In preferred practice the objectives mentioned just above are achieved utilizing left and right housing halves that not only are identically configured but also are designed to permit their being molded relatively inexpensively from plastics material--typically through the use of injection molds that do not require relatively movable mold components such as "side core pulls" which add significantly to the cost of molds themselves, and to costs associated with operating and maintaining the molds.
In preferred practice, identical first and second rotors are employed that also are configured to permit their being formed utilizing relatively inexpensive techniques of injection molding. The rotors preferably are of generally cylindrical outer shape and have front walls through which contact-receiving passages open that are arranged in arrays that will permit the metal prongs of conventional electrical plugs to be received therein. The rotors preferably also have hollow interiors that open rearwardly to receive generally cylindrical inserts that preferably are formed by injection molding. The rotors and their cylindrical inserts cooperate to mount metal contacts that extend forwardly into the contact-receiving passages, and that extend rearwardly in the first and second housing passages to selectively engage the electrically conductive surfaces of the circuit board.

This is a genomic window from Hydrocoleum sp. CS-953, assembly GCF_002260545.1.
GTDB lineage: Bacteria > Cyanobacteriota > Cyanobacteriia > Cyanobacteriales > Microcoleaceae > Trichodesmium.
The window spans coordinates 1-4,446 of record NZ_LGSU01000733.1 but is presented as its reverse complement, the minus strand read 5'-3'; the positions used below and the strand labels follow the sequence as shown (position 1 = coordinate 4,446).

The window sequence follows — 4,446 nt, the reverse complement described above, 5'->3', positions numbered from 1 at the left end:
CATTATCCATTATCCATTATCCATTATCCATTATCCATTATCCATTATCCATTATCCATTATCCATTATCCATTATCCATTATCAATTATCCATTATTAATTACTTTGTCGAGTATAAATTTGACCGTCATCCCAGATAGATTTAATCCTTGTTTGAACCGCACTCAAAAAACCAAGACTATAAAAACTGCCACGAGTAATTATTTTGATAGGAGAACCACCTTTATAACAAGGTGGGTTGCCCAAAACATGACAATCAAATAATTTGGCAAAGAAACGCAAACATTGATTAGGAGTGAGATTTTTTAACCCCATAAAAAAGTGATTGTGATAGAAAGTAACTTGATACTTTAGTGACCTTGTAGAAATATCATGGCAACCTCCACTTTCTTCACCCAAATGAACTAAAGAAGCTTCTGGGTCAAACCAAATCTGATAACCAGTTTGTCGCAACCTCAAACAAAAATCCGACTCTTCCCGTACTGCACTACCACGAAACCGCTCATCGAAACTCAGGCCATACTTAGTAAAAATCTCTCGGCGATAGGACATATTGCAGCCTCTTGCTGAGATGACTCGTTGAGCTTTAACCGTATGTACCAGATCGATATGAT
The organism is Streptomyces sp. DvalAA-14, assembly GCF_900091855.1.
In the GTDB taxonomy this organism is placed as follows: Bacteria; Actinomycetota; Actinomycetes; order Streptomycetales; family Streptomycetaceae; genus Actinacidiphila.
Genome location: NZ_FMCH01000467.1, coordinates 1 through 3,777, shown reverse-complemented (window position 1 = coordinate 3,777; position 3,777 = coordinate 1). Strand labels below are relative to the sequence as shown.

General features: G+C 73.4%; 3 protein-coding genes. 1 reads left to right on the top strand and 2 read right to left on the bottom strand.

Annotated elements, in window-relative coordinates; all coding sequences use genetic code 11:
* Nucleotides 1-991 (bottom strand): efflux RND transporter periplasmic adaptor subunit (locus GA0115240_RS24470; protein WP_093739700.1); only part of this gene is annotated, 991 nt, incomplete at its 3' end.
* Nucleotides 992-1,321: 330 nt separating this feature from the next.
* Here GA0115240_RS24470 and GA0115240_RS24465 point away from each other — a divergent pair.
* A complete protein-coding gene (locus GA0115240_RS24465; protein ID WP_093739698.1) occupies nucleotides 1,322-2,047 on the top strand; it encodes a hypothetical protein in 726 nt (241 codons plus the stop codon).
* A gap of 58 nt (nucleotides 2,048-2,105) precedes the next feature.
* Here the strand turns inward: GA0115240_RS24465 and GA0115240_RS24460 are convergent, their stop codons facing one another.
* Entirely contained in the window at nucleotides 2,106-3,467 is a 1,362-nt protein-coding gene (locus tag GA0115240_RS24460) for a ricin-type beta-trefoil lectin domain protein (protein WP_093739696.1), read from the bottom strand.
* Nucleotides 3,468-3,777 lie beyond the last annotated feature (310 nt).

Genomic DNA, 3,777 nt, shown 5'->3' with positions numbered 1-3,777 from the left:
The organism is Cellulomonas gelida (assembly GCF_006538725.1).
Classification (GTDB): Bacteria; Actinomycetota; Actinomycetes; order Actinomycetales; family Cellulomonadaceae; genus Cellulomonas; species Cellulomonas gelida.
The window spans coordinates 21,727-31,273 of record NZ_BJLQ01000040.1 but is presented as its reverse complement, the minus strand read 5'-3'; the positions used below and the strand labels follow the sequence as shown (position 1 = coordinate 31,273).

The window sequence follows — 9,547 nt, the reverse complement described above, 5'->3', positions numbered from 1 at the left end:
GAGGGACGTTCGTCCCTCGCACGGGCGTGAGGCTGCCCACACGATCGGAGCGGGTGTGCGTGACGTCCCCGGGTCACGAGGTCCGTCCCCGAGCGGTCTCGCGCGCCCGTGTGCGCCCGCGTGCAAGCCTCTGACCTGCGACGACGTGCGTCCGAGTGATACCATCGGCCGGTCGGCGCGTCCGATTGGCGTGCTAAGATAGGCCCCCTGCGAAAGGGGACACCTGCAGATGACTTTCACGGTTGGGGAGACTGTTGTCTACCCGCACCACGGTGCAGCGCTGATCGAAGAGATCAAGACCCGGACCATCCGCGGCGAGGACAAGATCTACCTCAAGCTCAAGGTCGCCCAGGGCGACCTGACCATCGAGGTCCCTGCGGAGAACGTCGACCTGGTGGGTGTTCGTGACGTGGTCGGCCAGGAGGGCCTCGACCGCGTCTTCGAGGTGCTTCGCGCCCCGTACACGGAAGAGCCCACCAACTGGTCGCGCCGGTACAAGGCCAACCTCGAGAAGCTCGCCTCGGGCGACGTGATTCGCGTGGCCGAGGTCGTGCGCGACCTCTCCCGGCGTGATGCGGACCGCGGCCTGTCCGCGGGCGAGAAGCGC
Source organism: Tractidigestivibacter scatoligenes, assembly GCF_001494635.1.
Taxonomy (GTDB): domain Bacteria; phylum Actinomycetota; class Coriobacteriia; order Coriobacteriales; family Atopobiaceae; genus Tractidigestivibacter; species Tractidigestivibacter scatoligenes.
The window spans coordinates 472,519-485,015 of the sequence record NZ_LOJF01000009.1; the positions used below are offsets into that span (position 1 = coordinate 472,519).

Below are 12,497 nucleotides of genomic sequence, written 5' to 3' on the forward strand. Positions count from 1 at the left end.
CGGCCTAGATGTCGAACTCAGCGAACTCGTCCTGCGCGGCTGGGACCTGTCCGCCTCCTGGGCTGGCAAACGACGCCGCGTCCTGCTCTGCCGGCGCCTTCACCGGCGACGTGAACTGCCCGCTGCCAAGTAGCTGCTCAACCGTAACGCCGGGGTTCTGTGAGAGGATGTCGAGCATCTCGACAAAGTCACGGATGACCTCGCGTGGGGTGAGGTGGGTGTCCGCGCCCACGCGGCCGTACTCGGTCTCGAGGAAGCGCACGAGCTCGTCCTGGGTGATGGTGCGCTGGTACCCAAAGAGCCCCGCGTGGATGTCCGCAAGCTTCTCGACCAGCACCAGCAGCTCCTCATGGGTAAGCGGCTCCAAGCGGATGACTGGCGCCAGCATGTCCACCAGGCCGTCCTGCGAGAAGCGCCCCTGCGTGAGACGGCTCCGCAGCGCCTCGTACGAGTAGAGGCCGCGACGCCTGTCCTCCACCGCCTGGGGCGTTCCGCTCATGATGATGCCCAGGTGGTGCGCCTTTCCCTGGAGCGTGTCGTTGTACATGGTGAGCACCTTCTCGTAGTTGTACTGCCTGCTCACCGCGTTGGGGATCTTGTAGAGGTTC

A further feature of the preferred practice of the present invention resides in the provision of connecting formations that are cooperatively defined by the left and right housing halves at opposite ends of the housing, and in the use of a metal mounting bracket that has formations for receiving and gripping the connecting formations to retain the left and right housing halves in side-by-side assembly. The connecting formations preferably are wedge-shaped or dovetail-shaped in cross-section, with each having left and right halves that are defined by the left and right housing halves, respectively. The mounting bracket formations preferably grip the connecting formations at locations of minimal cross-sectional width so that the wedge-shaped or dovetail-shaped cross-sections of the connecting formations aid in maintaining the grip of the mounting bracket formations on the connecting formations. In preferred practice, the mounting bracket formations take the form of elongate slots that slidingly engage the connecting formations as the mounting bracket is slided forwardly onto the housing to an assembled position wherein a central part of the mounting bracket closely overlies the rear wall of the housing.